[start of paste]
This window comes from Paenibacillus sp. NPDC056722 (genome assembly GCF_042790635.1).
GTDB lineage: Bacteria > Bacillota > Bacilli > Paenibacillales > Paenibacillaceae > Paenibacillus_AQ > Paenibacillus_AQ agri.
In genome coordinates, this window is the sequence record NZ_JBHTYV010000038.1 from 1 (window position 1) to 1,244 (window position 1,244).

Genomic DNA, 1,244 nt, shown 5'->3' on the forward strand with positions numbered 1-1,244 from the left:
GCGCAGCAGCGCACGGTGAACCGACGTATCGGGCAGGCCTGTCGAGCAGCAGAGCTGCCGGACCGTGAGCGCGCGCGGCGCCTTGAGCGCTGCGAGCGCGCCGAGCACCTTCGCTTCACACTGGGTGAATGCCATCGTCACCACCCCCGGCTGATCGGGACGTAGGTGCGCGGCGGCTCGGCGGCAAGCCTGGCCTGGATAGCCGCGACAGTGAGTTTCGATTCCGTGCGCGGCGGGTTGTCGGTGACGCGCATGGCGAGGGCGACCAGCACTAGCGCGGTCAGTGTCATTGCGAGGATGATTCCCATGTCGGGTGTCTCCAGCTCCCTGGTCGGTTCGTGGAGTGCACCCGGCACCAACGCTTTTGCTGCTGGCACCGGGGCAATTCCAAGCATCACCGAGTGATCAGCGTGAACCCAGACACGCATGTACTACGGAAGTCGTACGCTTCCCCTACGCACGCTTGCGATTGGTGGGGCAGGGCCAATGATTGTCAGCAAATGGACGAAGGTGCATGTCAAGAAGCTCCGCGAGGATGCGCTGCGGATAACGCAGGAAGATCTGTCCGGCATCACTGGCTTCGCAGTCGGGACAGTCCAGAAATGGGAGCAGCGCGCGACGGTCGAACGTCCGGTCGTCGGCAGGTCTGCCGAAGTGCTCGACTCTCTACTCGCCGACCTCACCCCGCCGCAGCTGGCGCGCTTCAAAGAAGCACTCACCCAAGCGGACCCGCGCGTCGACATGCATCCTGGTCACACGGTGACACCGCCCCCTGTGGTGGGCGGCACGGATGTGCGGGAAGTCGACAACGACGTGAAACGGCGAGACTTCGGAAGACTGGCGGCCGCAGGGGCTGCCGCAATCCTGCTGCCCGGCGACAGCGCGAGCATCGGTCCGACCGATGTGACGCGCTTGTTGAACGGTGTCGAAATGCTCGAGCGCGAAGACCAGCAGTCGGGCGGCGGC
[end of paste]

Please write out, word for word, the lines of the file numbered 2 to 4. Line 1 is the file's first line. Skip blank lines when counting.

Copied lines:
GTDB lineage: Bacteria > Bacillota > Bacilli > Paenibacillales > Paenibacillaceae > Paenibacillus_AQ > Paenibacillus_AQ agri.
In genome coordinates, this window is the sequence record NZ_JBHTYV010000038.1 from 1 (window position 1) to 1,244 (window position 1,244).

Genomic DNA, 1,244 nt, shown 5'->3' on the forward strand with positions numbered 1-1,244 from the left: